Treasuries were mixed as shorter maturities drew strength from the latest signs of weakness in the economy, suggesting room remains for the

Federal Reserve to continue lowering interest rates. However, the long end of the market was pressured by the lingering specter of inflation.

The bond market closed early today, but the two-year note, the security most affected by changes in monetary policy, finished up 2/32 to 99 15/32, lowering the yield to 4.285%. Yields move inversely to prices. The 10-year benchmark note was unchanged at 96 9/32, yielding 5.498%, while the 30-year Treasury bond, or the long bond, lost 5/32 to 93 8/32, with a yield of 5.856%.

"The economy is still showing a lackluster performance," said Michael Strauss, managing director and senior economist of


. "Last night,

Alan Greenspan alluded to that as well."

A slew of economic data released this morning kept investors on the edge their seats. Equities were lately trading off on the revised

gross domestic product report, which showed that first-quarter GDP growth was revised to 1.3%, down from an initial reading of 2%, and below the 1.4% forecast. In other economic news, the

University of Michigan's

consumer sentiment index was revised a bit lower from its preliminary report, while

durable goods orders fell 5% in April, showing business demand remains sluggish.

"The numbers we got today show that economic conditions are not getting any better in the second quarter," Strauss said. "My belief is that the notion of a second-half-of-the-year recovery has more of a fourth-quarter potential than a third-quarter potential."

Analysts believe the bond market, a good proxy for future economic conditions and the chances of inflation, has been alluding to a recovery but also higher prices. (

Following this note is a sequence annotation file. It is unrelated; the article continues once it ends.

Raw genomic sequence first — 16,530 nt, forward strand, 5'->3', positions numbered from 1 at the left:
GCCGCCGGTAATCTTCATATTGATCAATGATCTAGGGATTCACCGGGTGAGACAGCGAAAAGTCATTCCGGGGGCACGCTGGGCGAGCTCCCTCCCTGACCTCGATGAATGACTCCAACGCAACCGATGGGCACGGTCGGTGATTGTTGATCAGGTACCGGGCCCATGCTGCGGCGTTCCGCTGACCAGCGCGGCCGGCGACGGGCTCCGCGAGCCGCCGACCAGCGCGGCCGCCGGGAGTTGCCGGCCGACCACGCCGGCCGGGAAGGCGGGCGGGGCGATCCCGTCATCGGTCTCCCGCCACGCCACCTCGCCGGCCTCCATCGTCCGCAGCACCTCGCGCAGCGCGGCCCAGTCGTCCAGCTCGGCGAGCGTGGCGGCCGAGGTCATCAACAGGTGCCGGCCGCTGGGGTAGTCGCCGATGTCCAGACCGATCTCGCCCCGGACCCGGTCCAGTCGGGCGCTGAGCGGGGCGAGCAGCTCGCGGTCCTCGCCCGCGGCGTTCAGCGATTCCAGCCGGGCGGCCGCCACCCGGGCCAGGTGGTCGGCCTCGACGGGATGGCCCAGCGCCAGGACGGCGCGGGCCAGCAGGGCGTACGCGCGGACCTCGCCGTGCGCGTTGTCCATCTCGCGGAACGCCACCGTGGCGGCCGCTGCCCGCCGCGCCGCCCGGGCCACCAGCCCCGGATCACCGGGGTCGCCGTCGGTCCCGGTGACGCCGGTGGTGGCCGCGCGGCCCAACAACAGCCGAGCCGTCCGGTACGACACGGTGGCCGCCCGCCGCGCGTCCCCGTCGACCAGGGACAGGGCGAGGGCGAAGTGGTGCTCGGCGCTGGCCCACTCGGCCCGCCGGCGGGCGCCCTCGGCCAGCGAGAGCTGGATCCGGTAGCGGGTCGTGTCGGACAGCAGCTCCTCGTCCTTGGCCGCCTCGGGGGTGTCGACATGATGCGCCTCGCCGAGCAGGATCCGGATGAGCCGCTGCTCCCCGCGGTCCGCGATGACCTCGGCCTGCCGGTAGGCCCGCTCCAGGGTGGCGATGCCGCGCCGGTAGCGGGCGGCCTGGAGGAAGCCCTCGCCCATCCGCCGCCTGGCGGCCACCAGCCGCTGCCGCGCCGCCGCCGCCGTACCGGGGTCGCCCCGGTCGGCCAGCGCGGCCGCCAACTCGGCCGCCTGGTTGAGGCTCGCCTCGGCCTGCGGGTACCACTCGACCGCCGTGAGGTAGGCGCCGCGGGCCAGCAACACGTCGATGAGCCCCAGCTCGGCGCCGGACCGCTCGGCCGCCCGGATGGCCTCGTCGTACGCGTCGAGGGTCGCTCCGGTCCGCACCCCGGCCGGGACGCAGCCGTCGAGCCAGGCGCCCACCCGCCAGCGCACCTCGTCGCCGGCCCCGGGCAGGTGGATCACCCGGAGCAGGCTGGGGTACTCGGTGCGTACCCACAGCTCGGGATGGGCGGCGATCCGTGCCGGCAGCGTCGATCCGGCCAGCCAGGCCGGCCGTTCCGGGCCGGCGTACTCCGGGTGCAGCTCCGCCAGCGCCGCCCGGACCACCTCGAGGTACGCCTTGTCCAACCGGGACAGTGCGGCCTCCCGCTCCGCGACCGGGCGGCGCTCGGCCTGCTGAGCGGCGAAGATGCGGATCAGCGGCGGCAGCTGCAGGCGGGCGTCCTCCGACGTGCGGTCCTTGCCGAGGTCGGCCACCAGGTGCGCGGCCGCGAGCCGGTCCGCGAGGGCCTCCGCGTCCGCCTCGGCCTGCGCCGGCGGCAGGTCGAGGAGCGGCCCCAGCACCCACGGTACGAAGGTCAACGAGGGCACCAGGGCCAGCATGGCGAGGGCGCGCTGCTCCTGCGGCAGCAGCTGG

recently examined the

message contained in the yield spread between the two-year and 10-year note.) Inflation is especially bad for fixed-income securities like bonds, which make set payments for a certain time period. As a result, investors demand higher yields on long-term bonds than on short-term securities because over a longer period of time, inflation can have a larger effect. Therefore, the higher their expectations for inflation, the less investors will pay for bonds, and the higher the yields.

"I think the long end is voicing too much concern about inflation," Strauss said. "The long end is operating too much like Dr. Jekyll, in the sense that the economic numbers we got support Fed easing and don't support inflation."

In his speech before the

Economic Club of New York

last night, Greenspan said the central bank's five 50-basis-point reductions this year are having their intended effect on the slowing economy. But he also said the economy wasn't out of danger. The Fed chief also seemed relatively upbeat about inflation, saying "the lack of pricing power reported overwhelmingly by businesspeople underscores an absence of inflationary zest."

Laurence Meyer, a Fed governor, seemed to have a slightly different take on inflation today. Speaking at a conference in Scotland, Meyer expressed concern about the level of prices in the U.S. "Given that labor markets remain tight, that inflation remains above the rate that I would find acceptable over the longer run, and that core inflation has been edging higher," he said, "attention must also be given to calibrating the easing to avoid overshooting in the other direction in a way that ends up adding to price pressures as growth strengthens."